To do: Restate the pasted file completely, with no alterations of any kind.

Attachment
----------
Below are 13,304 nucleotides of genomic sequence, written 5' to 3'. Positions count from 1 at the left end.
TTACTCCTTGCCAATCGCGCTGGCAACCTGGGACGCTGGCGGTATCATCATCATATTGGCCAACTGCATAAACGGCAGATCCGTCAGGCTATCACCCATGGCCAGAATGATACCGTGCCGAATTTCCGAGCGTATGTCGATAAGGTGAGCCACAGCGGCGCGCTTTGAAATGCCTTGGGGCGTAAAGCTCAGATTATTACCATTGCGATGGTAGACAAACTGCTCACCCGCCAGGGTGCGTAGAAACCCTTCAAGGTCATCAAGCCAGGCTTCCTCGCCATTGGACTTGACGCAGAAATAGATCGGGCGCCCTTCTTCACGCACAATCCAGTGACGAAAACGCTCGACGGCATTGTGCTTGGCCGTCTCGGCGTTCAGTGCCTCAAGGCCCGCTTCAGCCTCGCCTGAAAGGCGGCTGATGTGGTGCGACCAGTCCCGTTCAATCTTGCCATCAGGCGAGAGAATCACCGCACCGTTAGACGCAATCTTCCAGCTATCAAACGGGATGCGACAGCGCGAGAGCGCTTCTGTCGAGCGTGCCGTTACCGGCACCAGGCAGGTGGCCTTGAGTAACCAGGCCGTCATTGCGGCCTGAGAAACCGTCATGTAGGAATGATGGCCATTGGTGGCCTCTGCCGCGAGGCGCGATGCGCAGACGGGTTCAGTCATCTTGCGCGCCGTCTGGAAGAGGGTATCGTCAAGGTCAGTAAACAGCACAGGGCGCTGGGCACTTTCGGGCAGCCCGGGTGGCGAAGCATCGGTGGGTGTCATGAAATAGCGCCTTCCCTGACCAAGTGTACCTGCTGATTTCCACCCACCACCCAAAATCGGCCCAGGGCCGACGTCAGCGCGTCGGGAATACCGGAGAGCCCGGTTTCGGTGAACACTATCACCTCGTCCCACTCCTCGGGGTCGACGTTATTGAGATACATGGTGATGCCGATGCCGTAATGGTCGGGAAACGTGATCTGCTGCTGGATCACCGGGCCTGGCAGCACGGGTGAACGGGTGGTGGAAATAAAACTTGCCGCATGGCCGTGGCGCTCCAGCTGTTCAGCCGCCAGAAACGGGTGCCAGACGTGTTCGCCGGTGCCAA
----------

Below are 13,304 nucleotides of genomic sequence, written 5' to 3'. Positions count from 1 at the left end.
TTACTCCTTGCCAATCGCGCTGGCAACCTGGGACGCTGGCGGTATCATCATCATATTGGCCAACTGCATAAACGGCAGATCCGTCAGGCTATCACCCATGGCCAGAATGATACCGTGCCGAATTTCCGAGCGTATGTCGATAAGGTGAGCCACAGCGGCGCGCTTTGAAATGCCTTGGGGCGTAAAGCTCAGATTATTACCATTGCGATGGTAGACAAACTGCTCACCCGCCAGGGTGCGTAGAAACCCTTCAAGGTCATCAAGCCAGGCTTCCTCGCCATTGGACTTGACGCAGAAATAGATCGGGCGCCCTTCTTCACGCACAATCCAGTGACGAAAACGCTCGACGGCATTGTGCTTGGCCGTCTCGGCGTTCAGTGCCTCAAGGCCCGCTTCAGCCTCGCCTGAAAGGCGGCTGATGTGGTGCGACCAGTCCCGTTCAATCTTGCCATCAGGCGAGAGAATCACCGCACCGTTAGACGCAATCTTCCAGCTATCAAACGGGATGCGACAGCGCGAGAGCGCTTCTGTCGAGCGTGCCGTTACCGGCACCAGGCAGGTGGCCTTGAGTAACCAGGCCGTCATTGCGGCCTGAGAAACCGTCATGTAGGAATGATGGCCATTGGTGGCCTCTGCCGCGAGGCGCGATGCGCAGACGGGTTCAGTCATCTTGCGCGCCGTCTGGAAGAGGGTATCGTCAAGGTCAGTAAACAGCACAGGGCGCTGGGCACTTTCGGGCAGCCCGGGTGGCGAAGCATCGGTGGGTGTCATGAAATAGCGCCTTCCCTGACCAAGTGTACCTGCTGATTTCCACCCACCACCCAAAATCGGCCCAGGGCCGACGTCAGCGCGTCGGGAATACCGGAGAGCCCGGTTTCGGTGAACACTATCACCTCGTCCCACTCCTCGGGGTCGACGTTATTGAGATACATGGTGATGCCGATGCCGTAATGGTCGGGAAACGTGATCTGCTGCTGGATCACCGGGCCTGGCAGCACGGGTGAACGGGTGGTGGAAATAAAACTTGCCGCATGGCCGTGGCGCTCCAGCTGTTCAGCCGCCAGAAACGGGTGCCAGACGTGTTCGCCGGTGCCAA